Role of the coach

Larissa Ledochowski’s research project investigated competitive anxiety and how it may reasonably be regulated among adolescent athletes. “Dealing with competitive anxiety successfully plays a crucial role in improving performance and decreasing the risk of injury. Therefore, we analysed the factors influencing competitive anxiety in young athletes,” explained Ledochowski, Professor of Sport Psychology. The researchers focused on aspects that scientific sport research suggests are relevant and the relationship between these factors: quality of life, parental involvement in sports career of young athletes and leadership behavior of coaches. Questionnaires were completed by 662 athletes – 316 female and 346 male – during the YOG 2012. The results show that there appears to be a positive influence of high quality of life and useful coach instructions on competitive anxiety. In particular, there seems to be a positive effect in the relationship between high quality of life and coach behavior, which should be taken into account in long-term programs that focus on decreasing competitive anxiety.

Relative age effect (RAE)

Christian Raschner and his team analyzed the impact of the classification of young athletes according to age categories. “Because in almost all disciplines young athletes from two birth years were allowed to participate in the YOG 2012, an age difference of one to up to two years was possible between two athletes of the same age category,” explained Raschner, whose research focussed on that problem. “We assumed that the relatively older athletes in an age group, i.e. born close to the cut-off date of the selection year, may have an advantage because of their physical characteristics, such as height and weight,” said Raschner. Using different test and analysis methods, he analysed and combined birthdates and anthropometric data of all 1,021 athletes, participating in a total of 63 disciplines and 15 sports. Raschner’s results do show a significant relative age effect, proving that, proportionally, a higher number of older athletes were selected to participate in the YOG. In addition, both older females and males were over-represented among medal winners in all sports. “Our results indicate that relative age has a highly significant impact on event participation in different sports,” explained Raschner. A possible strategy for reducing the high RAE could be a fixed quota for each birth year within the two-year age group for all disciplines, said Raschner.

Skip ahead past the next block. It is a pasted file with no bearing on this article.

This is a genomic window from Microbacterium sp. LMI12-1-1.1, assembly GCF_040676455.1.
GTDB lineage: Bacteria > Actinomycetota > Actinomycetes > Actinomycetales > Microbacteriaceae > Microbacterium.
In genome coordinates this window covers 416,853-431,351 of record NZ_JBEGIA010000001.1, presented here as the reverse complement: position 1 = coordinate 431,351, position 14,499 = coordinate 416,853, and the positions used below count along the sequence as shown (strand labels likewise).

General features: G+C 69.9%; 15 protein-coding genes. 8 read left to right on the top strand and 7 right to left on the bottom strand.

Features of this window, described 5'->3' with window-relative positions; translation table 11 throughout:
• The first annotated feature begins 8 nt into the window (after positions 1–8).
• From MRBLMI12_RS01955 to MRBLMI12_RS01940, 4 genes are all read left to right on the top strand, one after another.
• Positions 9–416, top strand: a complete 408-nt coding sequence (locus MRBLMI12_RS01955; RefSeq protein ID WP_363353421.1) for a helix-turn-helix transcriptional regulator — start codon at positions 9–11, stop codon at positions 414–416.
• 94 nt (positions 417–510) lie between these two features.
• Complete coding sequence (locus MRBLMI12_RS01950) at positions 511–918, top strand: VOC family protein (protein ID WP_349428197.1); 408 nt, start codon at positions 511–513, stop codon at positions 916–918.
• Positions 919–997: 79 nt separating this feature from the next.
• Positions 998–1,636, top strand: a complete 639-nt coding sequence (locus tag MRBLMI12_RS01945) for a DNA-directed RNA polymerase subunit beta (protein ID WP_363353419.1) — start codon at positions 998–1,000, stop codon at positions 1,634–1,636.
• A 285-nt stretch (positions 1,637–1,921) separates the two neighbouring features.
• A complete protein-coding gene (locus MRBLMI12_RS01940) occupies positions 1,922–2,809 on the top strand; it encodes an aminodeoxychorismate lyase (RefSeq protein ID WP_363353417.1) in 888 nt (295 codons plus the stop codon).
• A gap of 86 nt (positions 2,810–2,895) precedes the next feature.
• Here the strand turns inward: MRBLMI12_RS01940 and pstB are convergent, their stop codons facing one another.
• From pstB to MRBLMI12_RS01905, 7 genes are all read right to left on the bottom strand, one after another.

Scientific Sustainability

The first Youth Olympic Winter Games in Innsbruck had to be sustainable: This was one of the main requirements by the IOC and the host city Innsbruck in the run-up to the games. This mandate was met not least in scientific respects. The most important results of the projects carried out in the framework of the YOGINN 2012 will be presented during an international meeting taking place at the University of Innsbruck on February 21st, 2013. In addition, an ERASMUS partnership and research cooperation between the Innsbruck Department for Sport Science and the Norwegian School of Sport Science, which will scientifically support the YOG 2016 in Lillehammer, was established.